The Transcontinental Race: The King of Endurance Racing in Europe

By Martin Atanasov

Back when it started, the Tour de France was a race of resilience. It was one man, one bike, and one road. There were no teammates and no 3,000-member crew to ensure you would get to the finish line. There were only 6 stages with an average length of 400 km. They were a true test of the rider’s dedication, endurance and psychology. Today, the spirit of this ground-breaking race is kept in a new, even longer race – the Transcontinental.

The race

The Transcontinental Race (TCR) is an ultra-endurance race across Europe. It was established in 2013 by the late Mike Hall – one of the biggest names in ultra-distance cycling. The goal is to finish the 4,000-km race in a maximum of two weeks by relying only on yourself and whatever you are bringing along with you: only you, your bike, and the open road. There are four checkpoints across the map of Europe through which riders must pass. The route itself is all up to the riders. At all times, the riders have a tracking device with them and are followed closely by the event organisers. This is mainly for security reasons and prevents anyone from cheating by taking an alternative transportation method. After all, this is a competition, and anyone should stick to pedalling.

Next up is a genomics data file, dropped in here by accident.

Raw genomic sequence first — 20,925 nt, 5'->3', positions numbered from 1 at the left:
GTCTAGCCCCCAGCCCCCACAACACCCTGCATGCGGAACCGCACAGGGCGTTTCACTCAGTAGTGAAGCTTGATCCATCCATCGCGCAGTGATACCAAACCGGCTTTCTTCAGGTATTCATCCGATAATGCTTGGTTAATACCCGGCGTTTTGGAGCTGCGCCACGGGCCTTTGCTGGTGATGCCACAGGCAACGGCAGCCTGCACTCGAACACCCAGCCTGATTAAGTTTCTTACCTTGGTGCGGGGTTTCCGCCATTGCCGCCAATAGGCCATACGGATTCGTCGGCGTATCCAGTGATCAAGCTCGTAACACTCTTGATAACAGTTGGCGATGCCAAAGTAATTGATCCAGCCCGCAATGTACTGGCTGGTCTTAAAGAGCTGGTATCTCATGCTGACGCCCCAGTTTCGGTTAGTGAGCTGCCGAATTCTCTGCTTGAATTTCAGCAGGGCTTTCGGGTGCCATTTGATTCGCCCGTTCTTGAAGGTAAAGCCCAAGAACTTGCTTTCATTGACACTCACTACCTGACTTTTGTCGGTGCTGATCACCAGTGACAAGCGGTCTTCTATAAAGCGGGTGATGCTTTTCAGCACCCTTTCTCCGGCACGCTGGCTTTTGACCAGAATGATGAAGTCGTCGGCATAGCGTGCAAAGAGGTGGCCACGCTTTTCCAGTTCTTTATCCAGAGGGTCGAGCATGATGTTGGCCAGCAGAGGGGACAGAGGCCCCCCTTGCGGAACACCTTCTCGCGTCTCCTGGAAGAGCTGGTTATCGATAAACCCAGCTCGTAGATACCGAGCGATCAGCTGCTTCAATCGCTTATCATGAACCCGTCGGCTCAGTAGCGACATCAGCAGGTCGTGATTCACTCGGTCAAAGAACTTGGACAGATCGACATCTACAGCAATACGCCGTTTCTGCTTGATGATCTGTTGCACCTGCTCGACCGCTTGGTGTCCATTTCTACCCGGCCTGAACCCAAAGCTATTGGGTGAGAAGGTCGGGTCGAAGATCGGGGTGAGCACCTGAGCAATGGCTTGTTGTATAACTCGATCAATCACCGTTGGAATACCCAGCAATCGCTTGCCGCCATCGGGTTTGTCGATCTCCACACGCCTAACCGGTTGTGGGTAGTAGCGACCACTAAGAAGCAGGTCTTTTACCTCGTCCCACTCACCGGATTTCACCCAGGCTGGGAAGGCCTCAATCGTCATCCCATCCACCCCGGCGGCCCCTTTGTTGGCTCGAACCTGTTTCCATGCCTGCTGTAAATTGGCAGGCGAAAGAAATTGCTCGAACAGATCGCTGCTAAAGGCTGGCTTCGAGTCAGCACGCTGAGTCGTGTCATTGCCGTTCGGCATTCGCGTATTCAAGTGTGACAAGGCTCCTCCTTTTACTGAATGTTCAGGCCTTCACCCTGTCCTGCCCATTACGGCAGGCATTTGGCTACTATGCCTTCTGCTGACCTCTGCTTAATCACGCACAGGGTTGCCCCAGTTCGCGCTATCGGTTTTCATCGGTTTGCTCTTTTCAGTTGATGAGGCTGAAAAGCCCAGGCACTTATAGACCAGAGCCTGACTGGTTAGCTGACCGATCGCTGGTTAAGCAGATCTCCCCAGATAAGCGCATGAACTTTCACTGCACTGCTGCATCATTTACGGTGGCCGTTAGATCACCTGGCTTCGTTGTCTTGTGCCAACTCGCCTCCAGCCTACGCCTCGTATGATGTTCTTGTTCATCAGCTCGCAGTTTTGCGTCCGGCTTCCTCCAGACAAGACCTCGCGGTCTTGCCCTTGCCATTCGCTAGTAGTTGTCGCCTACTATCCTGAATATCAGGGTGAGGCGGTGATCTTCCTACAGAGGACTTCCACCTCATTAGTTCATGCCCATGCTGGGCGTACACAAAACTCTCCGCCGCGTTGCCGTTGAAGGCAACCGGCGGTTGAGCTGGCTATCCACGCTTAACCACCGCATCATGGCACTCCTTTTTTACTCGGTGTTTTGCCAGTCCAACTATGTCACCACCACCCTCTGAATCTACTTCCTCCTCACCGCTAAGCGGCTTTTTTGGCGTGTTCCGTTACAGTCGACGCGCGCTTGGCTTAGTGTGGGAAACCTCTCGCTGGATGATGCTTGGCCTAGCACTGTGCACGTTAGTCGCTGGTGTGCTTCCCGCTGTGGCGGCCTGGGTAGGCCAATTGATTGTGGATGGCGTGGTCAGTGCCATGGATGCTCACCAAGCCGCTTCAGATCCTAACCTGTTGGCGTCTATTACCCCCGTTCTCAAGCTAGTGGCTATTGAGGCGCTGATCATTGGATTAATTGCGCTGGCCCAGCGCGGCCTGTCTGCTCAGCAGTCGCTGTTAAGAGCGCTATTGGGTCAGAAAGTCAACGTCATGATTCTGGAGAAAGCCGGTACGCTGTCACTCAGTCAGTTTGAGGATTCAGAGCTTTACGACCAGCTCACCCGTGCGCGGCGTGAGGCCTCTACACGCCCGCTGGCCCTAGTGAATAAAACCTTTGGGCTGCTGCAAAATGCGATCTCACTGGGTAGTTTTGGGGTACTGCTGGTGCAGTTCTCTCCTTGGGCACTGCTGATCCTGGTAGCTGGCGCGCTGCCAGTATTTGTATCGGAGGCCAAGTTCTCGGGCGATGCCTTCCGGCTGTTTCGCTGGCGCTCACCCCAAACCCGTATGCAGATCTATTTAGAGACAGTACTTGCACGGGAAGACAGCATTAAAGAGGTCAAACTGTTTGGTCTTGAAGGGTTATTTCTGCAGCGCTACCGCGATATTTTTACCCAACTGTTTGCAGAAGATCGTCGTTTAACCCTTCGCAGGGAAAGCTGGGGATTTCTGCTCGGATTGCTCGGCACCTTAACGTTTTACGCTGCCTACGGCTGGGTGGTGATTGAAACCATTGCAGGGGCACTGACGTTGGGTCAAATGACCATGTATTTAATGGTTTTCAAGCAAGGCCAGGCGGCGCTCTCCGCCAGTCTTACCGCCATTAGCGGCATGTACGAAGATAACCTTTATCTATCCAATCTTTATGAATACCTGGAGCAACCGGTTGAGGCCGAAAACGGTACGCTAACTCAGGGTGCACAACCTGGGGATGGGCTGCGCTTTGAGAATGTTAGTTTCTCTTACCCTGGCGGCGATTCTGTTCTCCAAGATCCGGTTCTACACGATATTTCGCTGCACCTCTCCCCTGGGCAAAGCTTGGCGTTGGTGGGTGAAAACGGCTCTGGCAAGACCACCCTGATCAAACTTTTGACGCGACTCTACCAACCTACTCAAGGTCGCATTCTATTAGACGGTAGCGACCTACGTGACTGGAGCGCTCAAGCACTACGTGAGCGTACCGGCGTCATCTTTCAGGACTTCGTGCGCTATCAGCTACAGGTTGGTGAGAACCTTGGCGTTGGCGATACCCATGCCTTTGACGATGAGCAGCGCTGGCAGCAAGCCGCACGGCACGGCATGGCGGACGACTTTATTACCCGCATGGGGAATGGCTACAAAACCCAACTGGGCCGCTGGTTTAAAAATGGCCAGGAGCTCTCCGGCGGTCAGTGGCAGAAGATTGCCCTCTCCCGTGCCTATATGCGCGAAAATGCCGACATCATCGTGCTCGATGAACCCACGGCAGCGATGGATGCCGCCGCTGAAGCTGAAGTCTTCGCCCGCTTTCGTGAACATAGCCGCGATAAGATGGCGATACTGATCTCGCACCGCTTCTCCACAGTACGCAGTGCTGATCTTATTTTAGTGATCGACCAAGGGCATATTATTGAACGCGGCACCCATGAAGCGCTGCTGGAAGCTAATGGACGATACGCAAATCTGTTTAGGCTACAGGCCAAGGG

Statistically, only 50% of all contestants will finish this ultra race, while around 25% will manage to do it in the two-week frame. After all, if you want to stick to the schedule, you should be able to ride around 285 km every day for two weeks straight. Needless to say, that’s not something anyone can do. Therefore, only trained riders with high experience in long-distance cycling will finish this race.

The rules

The rules are kept to a minimum. In fact, there are only ten of them that each rider must follow, and it’s mostly to keep them safe.

  1. Ride from start to finish via listed controls. This one is pretty self-explanatory.
  2. No third-party support, resupply or lodgings. This means you can only rely on what you are bringing with you and on publicly accessible support like bike repair shops, hotels, and restaurants. However, you can also rely on your social skills and ask some random person for help. The only thing you shouldn’t do is have specially organised support along the way.